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A nocturnal drive along a rural highway into a city at dawn that is somehow moving in the wrong direction. It is only after a while that you notice that the vehicles are travelling backwards, receding back into the dusk of reality. This mysterious metaphor forms the starting point for a journey into the unknown history of Cambodian film. Nearly 400 films were made in Phnom Penh between 1960 and 1975, only 30 of which survive today. The Khmer Rouge burnt them or allowed them to decay along with many of the country’s studios and cinemas. Most of those involved in the film industry became victims of the genocide. Director Davy Chou, the grandson of one of the most important film producers of the Golden Age’ of Cambodian cinema, uses his film to reconstruct the country’s cinematographic legacy. He goes about his work like an archaeologist, recognising how impossi- ble it is to actually speak to survivors about a life’s work destroyed but not forgotten. LE SOMMEIL D’OR undertakes a painstaking search for fragments of memory in the present, whether in the form of lobby cards, songs on YouTube or a visit to a karaoke bar housed in what used to be a film studio, and gradually coalesces into a strikingly vibrant memorial.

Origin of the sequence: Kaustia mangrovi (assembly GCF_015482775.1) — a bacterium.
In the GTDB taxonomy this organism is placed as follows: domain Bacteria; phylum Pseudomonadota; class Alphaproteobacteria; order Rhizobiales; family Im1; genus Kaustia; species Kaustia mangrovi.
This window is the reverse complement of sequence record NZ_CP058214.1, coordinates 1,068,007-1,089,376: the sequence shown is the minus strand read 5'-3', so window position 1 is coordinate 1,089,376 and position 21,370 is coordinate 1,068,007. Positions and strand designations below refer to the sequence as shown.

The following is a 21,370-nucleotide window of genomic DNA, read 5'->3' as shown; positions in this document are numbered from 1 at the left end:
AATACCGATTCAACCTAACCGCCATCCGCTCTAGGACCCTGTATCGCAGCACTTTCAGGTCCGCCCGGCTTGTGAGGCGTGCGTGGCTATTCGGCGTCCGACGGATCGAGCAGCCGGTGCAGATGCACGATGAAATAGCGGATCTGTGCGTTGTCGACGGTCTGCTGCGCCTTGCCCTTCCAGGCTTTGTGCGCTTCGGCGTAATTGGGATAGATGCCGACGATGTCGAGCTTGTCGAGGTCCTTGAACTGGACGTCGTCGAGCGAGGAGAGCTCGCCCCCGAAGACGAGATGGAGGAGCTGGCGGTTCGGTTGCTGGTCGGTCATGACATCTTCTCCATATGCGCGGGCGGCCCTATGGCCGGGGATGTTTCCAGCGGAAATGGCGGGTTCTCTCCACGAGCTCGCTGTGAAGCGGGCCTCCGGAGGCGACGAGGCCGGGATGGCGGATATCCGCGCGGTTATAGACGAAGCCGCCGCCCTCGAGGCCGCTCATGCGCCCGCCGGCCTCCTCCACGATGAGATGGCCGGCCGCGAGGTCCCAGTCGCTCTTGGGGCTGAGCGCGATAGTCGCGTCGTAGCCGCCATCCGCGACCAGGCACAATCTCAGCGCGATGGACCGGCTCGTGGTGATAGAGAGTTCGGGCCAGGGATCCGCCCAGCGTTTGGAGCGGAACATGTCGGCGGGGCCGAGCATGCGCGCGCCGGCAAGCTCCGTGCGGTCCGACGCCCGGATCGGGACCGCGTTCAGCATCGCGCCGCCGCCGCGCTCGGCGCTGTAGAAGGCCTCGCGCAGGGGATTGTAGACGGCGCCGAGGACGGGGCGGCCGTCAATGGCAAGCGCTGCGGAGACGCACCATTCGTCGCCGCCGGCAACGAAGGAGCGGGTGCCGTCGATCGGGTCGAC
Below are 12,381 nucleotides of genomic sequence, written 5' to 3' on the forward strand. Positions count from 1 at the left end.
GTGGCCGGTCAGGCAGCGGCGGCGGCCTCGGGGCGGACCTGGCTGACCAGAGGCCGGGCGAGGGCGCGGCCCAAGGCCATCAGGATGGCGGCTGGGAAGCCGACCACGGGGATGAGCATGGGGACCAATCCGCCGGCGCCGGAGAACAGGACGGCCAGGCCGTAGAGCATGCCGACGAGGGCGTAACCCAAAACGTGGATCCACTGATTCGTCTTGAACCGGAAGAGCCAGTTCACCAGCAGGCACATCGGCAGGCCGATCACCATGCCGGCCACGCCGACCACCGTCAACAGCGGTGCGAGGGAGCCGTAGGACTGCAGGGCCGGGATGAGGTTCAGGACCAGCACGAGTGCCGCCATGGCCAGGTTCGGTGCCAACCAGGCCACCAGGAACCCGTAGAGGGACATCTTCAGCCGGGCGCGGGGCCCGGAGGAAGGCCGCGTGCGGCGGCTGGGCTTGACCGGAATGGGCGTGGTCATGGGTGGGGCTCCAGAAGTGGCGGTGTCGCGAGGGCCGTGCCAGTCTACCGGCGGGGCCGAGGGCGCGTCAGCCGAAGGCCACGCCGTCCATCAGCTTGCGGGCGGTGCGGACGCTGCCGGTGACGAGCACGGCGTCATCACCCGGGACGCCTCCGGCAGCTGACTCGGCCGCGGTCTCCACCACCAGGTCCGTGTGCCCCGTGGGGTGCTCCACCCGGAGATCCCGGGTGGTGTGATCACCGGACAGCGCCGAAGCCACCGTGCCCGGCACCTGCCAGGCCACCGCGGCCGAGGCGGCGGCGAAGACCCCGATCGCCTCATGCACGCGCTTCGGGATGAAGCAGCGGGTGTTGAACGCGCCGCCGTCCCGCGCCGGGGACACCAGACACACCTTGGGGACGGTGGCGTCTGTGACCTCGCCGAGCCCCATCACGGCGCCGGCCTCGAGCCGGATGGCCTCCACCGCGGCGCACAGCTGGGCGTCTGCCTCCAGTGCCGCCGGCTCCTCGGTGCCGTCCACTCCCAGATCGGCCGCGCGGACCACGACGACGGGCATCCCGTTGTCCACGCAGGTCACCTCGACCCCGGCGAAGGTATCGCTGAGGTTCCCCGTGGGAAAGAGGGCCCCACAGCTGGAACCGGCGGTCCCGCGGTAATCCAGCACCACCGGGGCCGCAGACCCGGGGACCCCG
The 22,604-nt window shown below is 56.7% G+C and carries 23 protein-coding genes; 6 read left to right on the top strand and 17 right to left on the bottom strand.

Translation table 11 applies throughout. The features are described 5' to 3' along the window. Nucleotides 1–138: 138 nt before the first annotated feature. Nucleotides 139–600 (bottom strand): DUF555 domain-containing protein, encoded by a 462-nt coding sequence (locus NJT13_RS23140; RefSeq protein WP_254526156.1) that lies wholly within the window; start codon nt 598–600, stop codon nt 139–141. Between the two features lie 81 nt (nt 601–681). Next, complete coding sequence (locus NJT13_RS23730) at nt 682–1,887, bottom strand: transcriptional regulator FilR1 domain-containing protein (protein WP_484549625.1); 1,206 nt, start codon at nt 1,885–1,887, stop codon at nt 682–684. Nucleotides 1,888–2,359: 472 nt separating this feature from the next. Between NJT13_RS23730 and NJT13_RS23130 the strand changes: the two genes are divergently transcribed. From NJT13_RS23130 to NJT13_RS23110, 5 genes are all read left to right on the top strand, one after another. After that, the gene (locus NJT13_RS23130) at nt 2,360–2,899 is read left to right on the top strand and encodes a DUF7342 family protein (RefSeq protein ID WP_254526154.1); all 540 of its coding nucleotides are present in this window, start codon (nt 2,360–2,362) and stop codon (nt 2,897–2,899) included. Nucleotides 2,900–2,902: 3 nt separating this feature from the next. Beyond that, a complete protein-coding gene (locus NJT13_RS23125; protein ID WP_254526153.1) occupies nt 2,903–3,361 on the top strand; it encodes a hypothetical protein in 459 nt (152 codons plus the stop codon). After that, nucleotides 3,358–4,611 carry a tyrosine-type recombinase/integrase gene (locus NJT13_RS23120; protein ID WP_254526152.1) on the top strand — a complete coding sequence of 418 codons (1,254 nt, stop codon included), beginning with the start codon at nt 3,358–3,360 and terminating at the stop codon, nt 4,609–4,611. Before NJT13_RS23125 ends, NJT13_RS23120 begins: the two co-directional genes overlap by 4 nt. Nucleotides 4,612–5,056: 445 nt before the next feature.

filmingo offers a curated selection of arthouse films for streaming by subscription or individual rental. Run by the Swiss foundation trigon-film.